At the turn of the 20th century, the British Empire was the largest nation in the world, controlling roughly one quarter of the surface of the planet. The Empire was extremely well defended thanks to local conscription and militia training across the Empire. Trade and troops from India, Africa, Australia, New Zealand, South Africa and North America meant that the British Empire was arguably one of the wealthiest and most powerful nations at the start of the War.
The royal family of Britain had connections with lots of other nations – in particular, both Tsar Nicholas II of Russia and Kaiser Wilhelm II were the first cousins of the British Monarch George V. The might of the military forces of Britain was substantial as well. The Royal Navy had a reputation as being the most powerful in the world and the regular army was well trained and equipped and the creation of the Royal Flying Corps showed that they were willing to embrace new tactical advantages.
The reason for Britain’s entry into the First World War can be traced back to 1839 and the Treaty of London. In this treaty, the borders of Belgium were finalised, but article seven of the treaty (as demanded by the British) was that Belgium remain a neutral party within Europe and that Britain, France, Russia, Austria, The Netherlands and the German Confederation should make efforts to defend that neutrality in case of a breach of the treaty.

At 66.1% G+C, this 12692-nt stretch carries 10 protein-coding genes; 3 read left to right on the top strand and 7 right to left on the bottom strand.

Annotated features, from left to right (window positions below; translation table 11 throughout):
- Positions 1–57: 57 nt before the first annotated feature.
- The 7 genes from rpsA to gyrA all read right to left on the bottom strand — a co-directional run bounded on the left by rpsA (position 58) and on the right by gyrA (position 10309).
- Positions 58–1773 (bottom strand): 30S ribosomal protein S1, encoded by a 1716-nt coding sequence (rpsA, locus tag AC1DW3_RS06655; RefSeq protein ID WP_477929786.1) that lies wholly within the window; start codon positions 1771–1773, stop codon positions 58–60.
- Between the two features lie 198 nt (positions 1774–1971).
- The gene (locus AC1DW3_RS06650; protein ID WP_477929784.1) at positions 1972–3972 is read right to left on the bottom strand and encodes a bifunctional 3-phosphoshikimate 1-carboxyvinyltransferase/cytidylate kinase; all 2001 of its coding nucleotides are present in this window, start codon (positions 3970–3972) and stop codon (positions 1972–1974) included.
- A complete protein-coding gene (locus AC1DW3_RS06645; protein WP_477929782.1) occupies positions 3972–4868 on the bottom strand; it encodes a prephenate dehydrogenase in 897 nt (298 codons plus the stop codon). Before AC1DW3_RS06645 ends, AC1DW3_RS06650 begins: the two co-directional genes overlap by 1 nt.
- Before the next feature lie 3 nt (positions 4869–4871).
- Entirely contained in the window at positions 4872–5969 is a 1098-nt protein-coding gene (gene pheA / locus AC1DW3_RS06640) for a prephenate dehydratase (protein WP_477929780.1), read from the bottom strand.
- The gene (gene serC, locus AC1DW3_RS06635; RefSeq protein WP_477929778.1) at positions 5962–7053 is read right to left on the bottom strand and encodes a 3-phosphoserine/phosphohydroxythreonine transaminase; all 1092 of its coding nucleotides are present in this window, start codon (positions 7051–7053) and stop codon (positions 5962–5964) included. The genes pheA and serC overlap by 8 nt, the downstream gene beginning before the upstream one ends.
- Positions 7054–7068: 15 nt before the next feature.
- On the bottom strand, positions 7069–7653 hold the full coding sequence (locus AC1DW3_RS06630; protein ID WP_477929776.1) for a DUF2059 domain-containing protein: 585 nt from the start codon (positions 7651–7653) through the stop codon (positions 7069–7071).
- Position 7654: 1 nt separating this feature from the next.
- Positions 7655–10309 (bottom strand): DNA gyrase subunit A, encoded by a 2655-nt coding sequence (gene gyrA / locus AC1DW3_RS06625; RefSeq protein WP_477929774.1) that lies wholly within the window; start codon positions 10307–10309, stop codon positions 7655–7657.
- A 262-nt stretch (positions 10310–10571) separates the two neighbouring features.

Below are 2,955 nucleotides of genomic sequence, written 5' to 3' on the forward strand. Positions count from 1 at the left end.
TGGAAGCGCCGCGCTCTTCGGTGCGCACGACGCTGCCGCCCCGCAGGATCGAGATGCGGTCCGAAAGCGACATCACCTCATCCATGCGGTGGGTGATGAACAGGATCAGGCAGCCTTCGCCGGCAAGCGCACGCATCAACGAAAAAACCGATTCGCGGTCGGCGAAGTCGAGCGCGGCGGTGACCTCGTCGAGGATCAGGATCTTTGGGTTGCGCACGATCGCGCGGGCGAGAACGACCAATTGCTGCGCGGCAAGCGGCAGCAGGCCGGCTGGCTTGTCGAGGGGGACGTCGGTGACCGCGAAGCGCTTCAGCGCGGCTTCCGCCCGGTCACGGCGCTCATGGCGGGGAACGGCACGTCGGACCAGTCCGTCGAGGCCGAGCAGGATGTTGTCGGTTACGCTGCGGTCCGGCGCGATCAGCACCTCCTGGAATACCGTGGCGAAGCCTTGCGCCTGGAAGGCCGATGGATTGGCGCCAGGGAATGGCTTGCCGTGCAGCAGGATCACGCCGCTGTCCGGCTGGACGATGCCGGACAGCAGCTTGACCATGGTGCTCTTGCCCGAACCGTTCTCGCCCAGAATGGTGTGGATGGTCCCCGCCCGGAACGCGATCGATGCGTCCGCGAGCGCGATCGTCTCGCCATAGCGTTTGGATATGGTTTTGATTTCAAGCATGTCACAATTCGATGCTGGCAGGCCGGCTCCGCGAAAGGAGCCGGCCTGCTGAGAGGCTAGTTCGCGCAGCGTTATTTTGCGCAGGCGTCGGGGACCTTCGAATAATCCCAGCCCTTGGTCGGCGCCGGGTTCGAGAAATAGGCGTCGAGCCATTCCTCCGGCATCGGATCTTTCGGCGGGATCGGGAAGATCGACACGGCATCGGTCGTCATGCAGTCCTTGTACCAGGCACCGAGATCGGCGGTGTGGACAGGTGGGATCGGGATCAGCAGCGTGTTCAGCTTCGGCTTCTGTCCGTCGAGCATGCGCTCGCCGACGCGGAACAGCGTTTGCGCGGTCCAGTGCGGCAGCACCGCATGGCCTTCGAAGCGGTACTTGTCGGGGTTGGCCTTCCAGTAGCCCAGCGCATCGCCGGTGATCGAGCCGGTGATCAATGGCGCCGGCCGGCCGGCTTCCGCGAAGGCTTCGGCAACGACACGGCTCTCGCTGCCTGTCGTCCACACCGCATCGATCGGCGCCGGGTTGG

When Germany invaded Belgium in the August of 1914, Great Britain quickly rushed to its aid. Many in the Home nations however were surprised and confused at an alliance with France, as many saw France as the “natural enemy” of the British and felt that more was shared with Germany. These feelings were soon swept away however, when the horrors of the war were shared with the public. In particular, the devastating effects of poison gas were seen as particularly barbarous by the people at home, helping to drive recruitment for military service up dramatically.
As the war began, the British Empire turned its gaze upon the lands of the Ottomans. The British would strike along the straits of the Dardanelles at Gallipoli. This was unsuccessful as the Ottoman Empire defended itself with a vigour not seen of the Empire in many years, though casualties were very high on both sides. After this defeat, the British Command decided to erode Ottoman rule by supporting the Arab revolt. Legends such as T.E. Lawrence (or Lawrence of Arabia) would be born in this almost poetic battle between the Arabs and their oppressors.
In 1914, the British also began the Mesopotamian campaign in order to properly secure their oil fields in the Persian Gulf. Beginning in November the British Indian soldiers landed on the shores of modern-day Iraq, seizing the ancient fortress near Fao. The British marched unopposed into the nearby port the next day and were met by only weak attempts to remove them from their positions. Following this, the British began to advance up through Mesopotamia, eventually taking the city of Baghdad.
Back on the Western Front, the British had tried time after time to break the German lines, only to be met with insurmountable odds. The war of attrition had taken its toll on the morale of the troops, but in 1918, with the arrival of reliable tanks and long-overdue support from bulk American forces, the British could advance and hold positions long enough to allow the frontlines to shift in favour of the Allies. After the War ended, King George V gave the nations of the Empire home rule within the Commonwealth of Nations.